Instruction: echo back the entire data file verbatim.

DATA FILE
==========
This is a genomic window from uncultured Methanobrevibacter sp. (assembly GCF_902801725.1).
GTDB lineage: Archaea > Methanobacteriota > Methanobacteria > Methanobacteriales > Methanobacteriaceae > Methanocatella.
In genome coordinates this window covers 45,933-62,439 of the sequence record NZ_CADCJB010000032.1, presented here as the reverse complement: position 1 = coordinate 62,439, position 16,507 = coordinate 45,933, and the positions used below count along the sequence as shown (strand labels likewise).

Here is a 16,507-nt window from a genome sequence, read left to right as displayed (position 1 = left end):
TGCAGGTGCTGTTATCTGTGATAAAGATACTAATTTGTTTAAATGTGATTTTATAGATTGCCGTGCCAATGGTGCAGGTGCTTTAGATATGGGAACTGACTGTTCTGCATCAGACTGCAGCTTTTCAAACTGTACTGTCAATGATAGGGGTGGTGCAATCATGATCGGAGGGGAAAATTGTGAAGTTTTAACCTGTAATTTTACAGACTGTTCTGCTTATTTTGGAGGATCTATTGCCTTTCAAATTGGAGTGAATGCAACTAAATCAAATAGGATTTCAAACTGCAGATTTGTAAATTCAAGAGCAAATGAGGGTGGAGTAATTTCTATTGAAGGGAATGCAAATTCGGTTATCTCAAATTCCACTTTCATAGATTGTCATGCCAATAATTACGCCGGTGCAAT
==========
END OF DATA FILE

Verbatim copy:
This is a genomic window from uncultured Methanobrevibacter sp. (assembly GCF_902801725.1).
GTDB lineage: Archaea > Methanobacteriota > Methanobacteria > Methanobacteriales > Methanobacteriaceae > Methanocatella.
In genome coordinates this window covers 45,933-62,439 of the sequence record NZ_CADCJB010000032.1, presented here as the reverse complement: position 1 = coordinate 62,439, position 16,507 = coordinate 45,933, and the positions used below count along the sequence as shown (strand labels likewise).

Here is a 16,507-nt window from a genome sequence, read left to right as displayed (position 1 = left end):
TGCAGGTGCTGTTATCTGTGATAAAGATACTAATTTGTTTAAATGTGATTTTATAGATTGCCGTGCCAATGGTGCAGGTGCTTTAGATATGGGAACTGACTGTTCTGCATCAGACTGCAGCTTTTCAAACTGTACTGTCAATGATAGGGGTGGTGCAATCATGATCGGAGGGGAAAATTGTGAAGTTTTAACCTGTAATTTTACAGACTGTTCTGCTTATTTTGGAGGATCTATTGCCTTTCAAATTGGAGTGAATGCAACTAAATCAAATAGGATTTCAAACTGCAGATTTGTAAATTCAAGAGCAAATGAGGGTGGAGTAATTTCTATTGAAGGGAATGCAAATTCGGTTATCTCAAATTCCACTTTCATAGATTGTCATGCCAATAATTACGCCGGTGCAAT